Compassionate St. Augustine’s community garden in Lincolnville is one of four Gift Gardens they established in town. They each partner with a fellow non-profit, Epic-Cure, to distribute their harvested produce around the city.  

“It's been one of those truly mutually beneficial partnerships,” she said. “When we get our produce over to Epic-Cure, they get it distributed into the hands of the people who are really experiencing food insecurity.” 

Urban community gardens are just one sustainable solution to food access that Grant shed light on for her students. Following their visit, Grant and her students took produce back to the Lewis kitchen for a group-cooked meal. 

Salad on table in Lewis kitchen

“All of this was right in our backyard,” one student said about the Gift Garden. “The fact that people are actually out there supporting our community... it’s nice to see that.”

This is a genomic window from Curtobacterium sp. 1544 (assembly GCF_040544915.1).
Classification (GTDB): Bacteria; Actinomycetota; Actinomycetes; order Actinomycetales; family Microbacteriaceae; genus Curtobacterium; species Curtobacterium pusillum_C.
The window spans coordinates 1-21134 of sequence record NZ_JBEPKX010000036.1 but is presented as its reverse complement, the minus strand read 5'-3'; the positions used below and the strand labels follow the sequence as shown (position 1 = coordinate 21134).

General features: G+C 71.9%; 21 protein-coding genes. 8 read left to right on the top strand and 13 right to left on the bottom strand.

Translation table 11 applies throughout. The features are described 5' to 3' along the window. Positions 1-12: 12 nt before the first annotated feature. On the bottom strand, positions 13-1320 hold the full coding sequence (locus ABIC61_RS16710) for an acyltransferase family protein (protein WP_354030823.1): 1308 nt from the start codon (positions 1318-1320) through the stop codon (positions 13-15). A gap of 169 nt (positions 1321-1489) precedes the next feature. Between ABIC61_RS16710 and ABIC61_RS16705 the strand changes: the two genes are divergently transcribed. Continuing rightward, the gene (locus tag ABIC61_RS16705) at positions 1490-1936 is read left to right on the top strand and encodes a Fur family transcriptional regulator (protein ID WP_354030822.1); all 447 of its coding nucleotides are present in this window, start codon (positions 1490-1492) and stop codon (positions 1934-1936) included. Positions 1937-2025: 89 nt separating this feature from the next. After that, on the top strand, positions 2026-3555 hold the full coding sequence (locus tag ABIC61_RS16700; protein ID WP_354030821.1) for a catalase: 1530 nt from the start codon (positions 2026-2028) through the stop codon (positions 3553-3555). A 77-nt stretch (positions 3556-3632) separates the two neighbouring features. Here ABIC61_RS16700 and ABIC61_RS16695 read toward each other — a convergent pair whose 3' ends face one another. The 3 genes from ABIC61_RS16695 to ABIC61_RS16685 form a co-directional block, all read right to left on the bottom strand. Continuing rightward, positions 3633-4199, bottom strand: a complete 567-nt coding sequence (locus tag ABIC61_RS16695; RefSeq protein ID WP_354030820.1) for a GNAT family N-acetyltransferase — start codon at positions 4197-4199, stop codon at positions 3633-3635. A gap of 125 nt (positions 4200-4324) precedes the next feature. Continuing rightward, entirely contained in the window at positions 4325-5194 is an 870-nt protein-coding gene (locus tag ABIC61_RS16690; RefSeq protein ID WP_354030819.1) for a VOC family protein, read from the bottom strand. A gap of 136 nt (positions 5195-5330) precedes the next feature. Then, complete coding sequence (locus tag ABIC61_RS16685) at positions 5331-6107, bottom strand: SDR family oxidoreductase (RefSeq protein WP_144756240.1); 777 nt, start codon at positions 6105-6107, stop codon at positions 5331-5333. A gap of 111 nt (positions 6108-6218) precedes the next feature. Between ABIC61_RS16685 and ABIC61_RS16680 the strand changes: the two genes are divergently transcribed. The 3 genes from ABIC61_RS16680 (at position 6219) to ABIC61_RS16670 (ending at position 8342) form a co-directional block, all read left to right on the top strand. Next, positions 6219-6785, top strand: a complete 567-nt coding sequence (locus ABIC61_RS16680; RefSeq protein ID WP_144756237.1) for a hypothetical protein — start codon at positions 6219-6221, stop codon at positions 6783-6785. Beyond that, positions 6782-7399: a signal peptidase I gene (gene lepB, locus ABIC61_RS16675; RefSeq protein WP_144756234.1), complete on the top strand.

But exposing students to the regional farms surrounding St. Augustine was a focus for Grant in developing this FlagSHIP. She said her students “were amazed,” at the wealth of sustainable food production occurring in the area.  

Bringing the course full circle, the final day centered around a visit to The Floridian Restaurant where they learned from the co-owner about their farm-to-table practices. Flagler alumni couple, Genie and Jeff McNally, opened the restaurant in 2010 after noticing a gap for casual farm-to-table restaurants in St. Augustine.